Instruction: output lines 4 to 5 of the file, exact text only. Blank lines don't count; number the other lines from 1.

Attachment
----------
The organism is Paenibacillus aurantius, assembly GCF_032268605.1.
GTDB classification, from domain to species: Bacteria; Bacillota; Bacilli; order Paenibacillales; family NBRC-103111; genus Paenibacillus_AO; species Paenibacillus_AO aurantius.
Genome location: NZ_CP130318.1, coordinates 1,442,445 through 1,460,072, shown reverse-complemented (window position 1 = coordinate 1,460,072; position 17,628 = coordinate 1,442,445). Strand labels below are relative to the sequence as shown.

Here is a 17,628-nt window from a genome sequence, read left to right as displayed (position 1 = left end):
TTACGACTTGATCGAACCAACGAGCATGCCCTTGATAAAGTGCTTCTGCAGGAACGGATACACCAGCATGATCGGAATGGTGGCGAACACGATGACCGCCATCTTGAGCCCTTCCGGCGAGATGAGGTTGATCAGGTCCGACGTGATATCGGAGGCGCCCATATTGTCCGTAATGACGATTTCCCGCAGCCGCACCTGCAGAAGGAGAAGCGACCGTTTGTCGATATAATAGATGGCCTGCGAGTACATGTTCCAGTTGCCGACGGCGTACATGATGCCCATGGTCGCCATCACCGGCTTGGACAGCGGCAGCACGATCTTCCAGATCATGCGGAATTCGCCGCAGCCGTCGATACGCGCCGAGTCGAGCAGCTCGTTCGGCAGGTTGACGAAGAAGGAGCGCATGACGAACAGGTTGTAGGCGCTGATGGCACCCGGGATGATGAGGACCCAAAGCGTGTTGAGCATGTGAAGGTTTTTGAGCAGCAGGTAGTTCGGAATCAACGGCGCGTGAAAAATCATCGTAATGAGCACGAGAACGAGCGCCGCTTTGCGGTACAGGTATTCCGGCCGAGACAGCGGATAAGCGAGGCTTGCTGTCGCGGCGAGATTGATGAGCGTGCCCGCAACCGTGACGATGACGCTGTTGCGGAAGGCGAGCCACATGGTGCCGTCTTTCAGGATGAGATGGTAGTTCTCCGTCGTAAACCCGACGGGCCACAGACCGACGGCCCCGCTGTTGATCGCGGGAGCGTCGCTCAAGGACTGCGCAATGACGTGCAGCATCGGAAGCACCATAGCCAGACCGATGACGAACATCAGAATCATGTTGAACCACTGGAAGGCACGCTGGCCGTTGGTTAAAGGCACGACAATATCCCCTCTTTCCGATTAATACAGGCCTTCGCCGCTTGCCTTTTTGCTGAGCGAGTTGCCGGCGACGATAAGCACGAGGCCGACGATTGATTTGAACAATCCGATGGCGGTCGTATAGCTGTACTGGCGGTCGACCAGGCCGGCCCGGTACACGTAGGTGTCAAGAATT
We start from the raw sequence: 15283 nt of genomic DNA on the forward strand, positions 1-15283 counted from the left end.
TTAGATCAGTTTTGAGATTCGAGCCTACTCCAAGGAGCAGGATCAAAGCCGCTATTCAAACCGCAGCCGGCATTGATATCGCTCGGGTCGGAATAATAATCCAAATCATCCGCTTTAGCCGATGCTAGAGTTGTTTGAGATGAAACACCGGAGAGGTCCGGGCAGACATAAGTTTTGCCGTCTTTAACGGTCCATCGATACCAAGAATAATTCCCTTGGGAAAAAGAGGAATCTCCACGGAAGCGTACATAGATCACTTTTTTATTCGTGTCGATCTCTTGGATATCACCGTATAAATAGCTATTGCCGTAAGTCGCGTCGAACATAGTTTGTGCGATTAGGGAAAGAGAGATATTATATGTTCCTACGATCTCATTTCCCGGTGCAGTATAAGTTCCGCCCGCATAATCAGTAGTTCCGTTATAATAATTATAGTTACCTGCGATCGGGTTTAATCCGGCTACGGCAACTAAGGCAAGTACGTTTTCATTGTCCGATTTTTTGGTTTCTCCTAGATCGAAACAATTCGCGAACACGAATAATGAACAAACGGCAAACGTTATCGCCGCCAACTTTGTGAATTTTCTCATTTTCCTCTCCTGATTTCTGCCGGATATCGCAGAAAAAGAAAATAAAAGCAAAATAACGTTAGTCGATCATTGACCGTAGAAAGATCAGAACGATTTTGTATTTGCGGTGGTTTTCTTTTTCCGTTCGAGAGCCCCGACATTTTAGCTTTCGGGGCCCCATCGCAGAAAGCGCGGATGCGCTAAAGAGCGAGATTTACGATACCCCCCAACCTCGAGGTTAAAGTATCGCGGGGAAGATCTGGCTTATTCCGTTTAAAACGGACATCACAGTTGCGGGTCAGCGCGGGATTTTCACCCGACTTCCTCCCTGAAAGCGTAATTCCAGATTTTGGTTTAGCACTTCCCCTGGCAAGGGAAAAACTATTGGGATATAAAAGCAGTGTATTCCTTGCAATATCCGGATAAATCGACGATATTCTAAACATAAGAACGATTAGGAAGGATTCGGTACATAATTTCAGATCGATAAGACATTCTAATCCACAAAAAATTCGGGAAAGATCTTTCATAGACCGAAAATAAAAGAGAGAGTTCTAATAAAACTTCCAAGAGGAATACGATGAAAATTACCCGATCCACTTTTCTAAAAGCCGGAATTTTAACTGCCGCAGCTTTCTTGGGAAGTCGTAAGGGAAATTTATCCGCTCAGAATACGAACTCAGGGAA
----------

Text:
Here is a 17,628-nt window from a genome sequence, read left to right as displayed (position 1 = left end):
TTACGACTTGATCGAACCAACGAGCATGCCCTTGATAAAGTGCTTCTGCAGGAACGGATACACCAGCATGATCGGAATGGTGGCGAACACGATGACCGCCATCTTGAGCCCTTCCGGCGAGATGAGGTTGATCAGGTCCGACGTGATATCGGAGGCGCCCATATTGTCCGTAATGACGATTTCCCGCAGCCGCACCTGCAGAAGGAGAAGCGACCGTTTGTCGATATAATAGATGGCCTGCGAGTACATGTTCCAGTTGCCGACGGCGTACATGATGCCCATGGTCGCCATCACCGGCTTGGACAGCGGCAGCACGATCTTCCAGATCATGCGGAATTCGCCGCAGCCGTCGATACGCGCCGAGTCGAGCAGCTCGTTCGGCAGGTTGACGAAGAAGGAGCGCATGACGAACAGGTTGTAGGCGCTGATGGCACCCGGGATGATGAGGACCCAAAGCGTGTTGAGCATGTGAAGGTTTTTGAGCAGCAGGTAGTTCGGAATCAACGGCGCGTGAAAAATCATCGTAATGAGCACGAGAACGAGCGCCGCTTTGCGGTACAGGTATTCCGGCCGAGACAGCGGATAAGCGAGGCTTGCTGTCGCGGCGAGATTGATGAGCGTGCCCGCAACCGTGACGATGACGCTGTTGCGGAAGGCGAGCCACATGGTGCCGTCTTTCAGGATGAGATGGTAGTTCTCCGTCGTAAACCCGACGGGCCACAGACCGACGGCCCCGCTGTTGATCGCGGGAGCGTCGCTCAAGGACTGCGCAATGACGTGCAGCATCGGAAGCACCATAGCCAGACCGATGACGAACATCAGAATCATGTTGAACCACTGGAAGGCACGCTGGCCGTTGGTTAAAGGCACGACAATATCCCCTCTTTCCGATTAATACAGGCCTTCGCCGCTTGCCTTTTTGCTGAGCGAGTTGCCGGCGACGATAAGCACGAGGCCGACGATTGATTTGAACAATCCGATGGCGGTCGTATAGCTGTACTGGCGGTCGACCAGGCCGGCCCGGTACACGTAGGTGTCAAGAATT